Now That The Joe Budden Smoke Has Cleared, Here’s An Honest Look At Logic’s Career
Editorial – As 2020 keeps throwing a barrage of stuff at us, Logic has decided that he’s going to retire from music — following the release of his new album No Pressure — to focus on parenting and (judging by the seven-figure deal he signed with Twitch) gaming.
“It’s been a great decade. Now it’s time to be a great father,” he tweeted.
Officially announcing my retirement with the release of “No Pressure” executive produced by No I.D. July 24th…
It’s been a great decade. Now it’s time to be a great father.
— Bobby No Pressure (@Logic301) July 16, 2020
For all the negativity the MC seems to attract online (especially from a Mr. Joseph Anthony Budden II), it’s hard to deny just how effective, lucrative and impactful the arc of his decade in the game has been.
Logic is part of a cohort that included names like Big Sean, Tyler, the Creator and Kid Cudi — whom he toured with during 2013’s “The Cud Life Tour.” Coming in during the tail end of the real online mixtape era (not to be confused with the convoluted commercial mixtape era), Logic found early success with his debut Young, Broke & Infamous. His buzz was so big that it was virtually impossible for you to not have at least one friend quasi-obsessed with him — especially after Young Sinatra: Welcome to Forever dropped. That mixtape, in particular, helped him secure a deal with Hip Hop staple Def Jam, under the vision of legendary producer No.I.D.
His first two studio albums, Under Pressure and The Incredible True Story, primarily saw him live up to his promise, though it was his third album that put his name into broader conversations. However, it also simultaneously put him at odds with Hip Hop heads at large.
Logic’s race became a focal point when Everybody dropped. Having a white mother and a black father, he — like myself and the millions (and millions) of others like us — have to deal with the strange conflict that comes with living in a black and white world while being labeled as grey. However, there is a scale that exists. While some would have to tell you they’re bi-racial for you even know (as they are easily identifiable as persons of color), others like Logic appear to be white and may have to prove that they are half black for you to believe them.
“I’m so proud to be who I am and to have all these people try to tell me that I can’t be this,” he told Zane Lowe in a 2018 Beats 1 interview. “I’m just kind of here to say, like, who is anybody else to tell me who I am or what I’ve gone through or what I haven’t gone through?”
He’s right. However, a problem with being bi-racial is that the black community never truly accepts you as black — and the white community never feels comfortable (especially if you’re not as white-passing as Logic). For this reason, amping up his own experience with race alienated an entire Hip Hop sect who did not (and didn’t care to) relate.
Sharing his personal experience had once opened him up and intrigued fans, like early on with his mixtape Young Sinatra: Undeniable, but this didn’t land the way he likely envisioned.
Worse, Logic’s view of race relations and mental health was quite surface, and frankly, naive — making this entire album feel flat. He hammered his identity into our skulls instead of making any meaningful connection that other bi-racial people (who share his complexion) could tap into on multiple levels.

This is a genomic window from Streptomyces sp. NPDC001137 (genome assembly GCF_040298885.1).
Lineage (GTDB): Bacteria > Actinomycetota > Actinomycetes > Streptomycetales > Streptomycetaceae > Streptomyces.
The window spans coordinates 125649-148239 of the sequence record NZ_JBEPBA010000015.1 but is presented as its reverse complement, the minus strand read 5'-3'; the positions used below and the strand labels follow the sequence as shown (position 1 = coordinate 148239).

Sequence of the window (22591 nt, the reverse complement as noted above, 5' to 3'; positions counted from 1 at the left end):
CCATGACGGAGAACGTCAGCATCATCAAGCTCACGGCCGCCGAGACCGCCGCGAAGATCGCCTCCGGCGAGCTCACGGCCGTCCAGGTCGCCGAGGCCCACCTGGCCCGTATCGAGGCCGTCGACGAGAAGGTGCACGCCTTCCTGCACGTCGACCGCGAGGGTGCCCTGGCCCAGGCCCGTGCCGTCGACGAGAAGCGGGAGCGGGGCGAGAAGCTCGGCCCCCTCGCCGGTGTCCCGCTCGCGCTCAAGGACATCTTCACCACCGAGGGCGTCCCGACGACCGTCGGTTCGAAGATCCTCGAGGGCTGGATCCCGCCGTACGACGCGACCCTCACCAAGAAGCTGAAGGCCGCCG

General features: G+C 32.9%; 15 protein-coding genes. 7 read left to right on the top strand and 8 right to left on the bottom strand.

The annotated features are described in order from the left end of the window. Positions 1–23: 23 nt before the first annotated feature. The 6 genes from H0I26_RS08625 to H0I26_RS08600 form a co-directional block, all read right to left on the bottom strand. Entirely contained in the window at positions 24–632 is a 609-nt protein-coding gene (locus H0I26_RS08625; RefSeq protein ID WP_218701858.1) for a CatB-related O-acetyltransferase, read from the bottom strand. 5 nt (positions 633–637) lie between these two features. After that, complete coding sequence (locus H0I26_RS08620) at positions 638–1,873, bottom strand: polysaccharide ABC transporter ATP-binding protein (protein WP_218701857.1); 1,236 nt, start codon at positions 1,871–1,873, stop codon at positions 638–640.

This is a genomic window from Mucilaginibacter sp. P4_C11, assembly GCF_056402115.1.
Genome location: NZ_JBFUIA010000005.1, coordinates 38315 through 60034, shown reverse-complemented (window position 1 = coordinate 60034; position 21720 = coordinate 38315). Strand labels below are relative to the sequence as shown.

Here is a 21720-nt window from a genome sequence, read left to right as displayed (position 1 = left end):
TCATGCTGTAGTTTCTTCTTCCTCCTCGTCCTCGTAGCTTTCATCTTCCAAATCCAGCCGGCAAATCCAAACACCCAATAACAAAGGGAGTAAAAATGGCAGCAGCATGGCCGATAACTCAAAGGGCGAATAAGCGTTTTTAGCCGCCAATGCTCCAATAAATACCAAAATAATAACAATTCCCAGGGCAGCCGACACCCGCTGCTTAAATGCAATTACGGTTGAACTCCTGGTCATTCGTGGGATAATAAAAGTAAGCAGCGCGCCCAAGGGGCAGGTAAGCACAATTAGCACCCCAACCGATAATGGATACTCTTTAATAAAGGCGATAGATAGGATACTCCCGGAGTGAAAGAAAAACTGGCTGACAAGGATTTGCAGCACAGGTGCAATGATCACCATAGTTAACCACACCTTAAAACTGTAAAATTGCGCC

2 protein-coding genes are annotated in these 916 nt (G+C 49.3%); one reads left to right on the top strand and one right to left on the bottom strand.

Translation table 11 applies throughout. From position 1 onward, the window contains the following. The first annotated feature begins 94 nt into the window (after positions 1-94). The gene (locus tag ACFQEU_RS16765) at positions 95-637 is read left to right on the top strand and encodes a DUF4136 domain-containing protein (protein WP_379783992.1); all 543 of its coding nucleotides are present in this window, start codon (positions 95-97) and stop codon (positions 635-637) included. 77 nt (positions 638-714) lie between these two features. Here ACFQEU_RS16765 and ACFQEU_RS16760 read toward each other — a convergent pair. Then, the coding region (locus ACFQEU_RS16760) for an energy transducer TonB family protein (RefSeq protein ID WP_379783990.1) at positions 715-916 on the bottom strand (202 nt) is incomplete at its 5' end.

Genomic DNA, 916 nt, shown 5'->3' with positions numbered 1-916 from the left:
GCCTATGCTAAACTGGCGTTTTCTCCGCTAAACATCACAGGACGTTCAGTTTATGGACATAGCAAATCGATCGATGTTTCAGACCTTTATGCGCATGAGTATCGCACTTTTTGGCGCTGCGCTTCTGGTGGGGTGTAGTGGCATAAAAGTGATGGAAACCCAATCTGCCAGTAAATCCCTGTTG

Despite this, his heart was definitely in the right place.
As much of a meme as he became via Black Twitter, Logic ultimately prevailed as the largest consumers of his music still managed to glean the good in the romanticized, one-people message of Everybody. And despite being grossly oversimplified, his 5x platinum single “1-800-273-8255” featuring Alessia Cara and Khalid literally helped save lives.
The album that made him the butt of every Hip Hop joke at the time ironically was his most commercially well-received, debuting at No. 1 on Billboard.
Logic kept moving, releasing two studio albums (aside from his Bobby Tarantino II mixtape) YSIV and Confessions of a Dangerous Mind in the two years that followed. Both projects featured some bucket list guests: The entire (living) Wu-Tang Clan on YSIV and Eminem on the latter. While he may have gone over some heads with Supermarket (the soundtrack to his New York Times Best-Selling novel of the same name), he’s still over the past few releases managed to make it a little harder — though definitely not impossible — for the Logic is trash crowd to completely disparage his pen game.
For anyone who’s been following the journey, his past 10 years has been exceptional. He has five studio albums that landed in the top five of Billboard’s Hot 200 (two of which topped the chart), rocked five successful headlining tours and sold millions of records. He also has a catalog of guest features that range from PRhyme and Elton John to Juicy J — among many others.
While some found a sense of closure with No Pressure, flooding Twitter with the #ThankYouLogic hashtag offering praise for the LP — there were just as many Hip Hop heads in line to offer their own, opposite takes.
However, that doesn’t appear to matter much to him at this point.
During a tearful thank you to his fans and supporters via Twitch, he explained that he generally ran to social media immediately after his album releases to gauge reactions — but not this time.
“This time I won’t check the internet, because I finally love myself,” he noted.
Now, as he is switching gears to focus on raising a human being and gaming for money, it remains to be seen if this is truly the end of the road.
More importantly, it will be interesting to see if perhaps time will lead some current-day detractors to revisit and maybe shed some overdue roses in hindsight.
Stream Logic’s No Pressure below.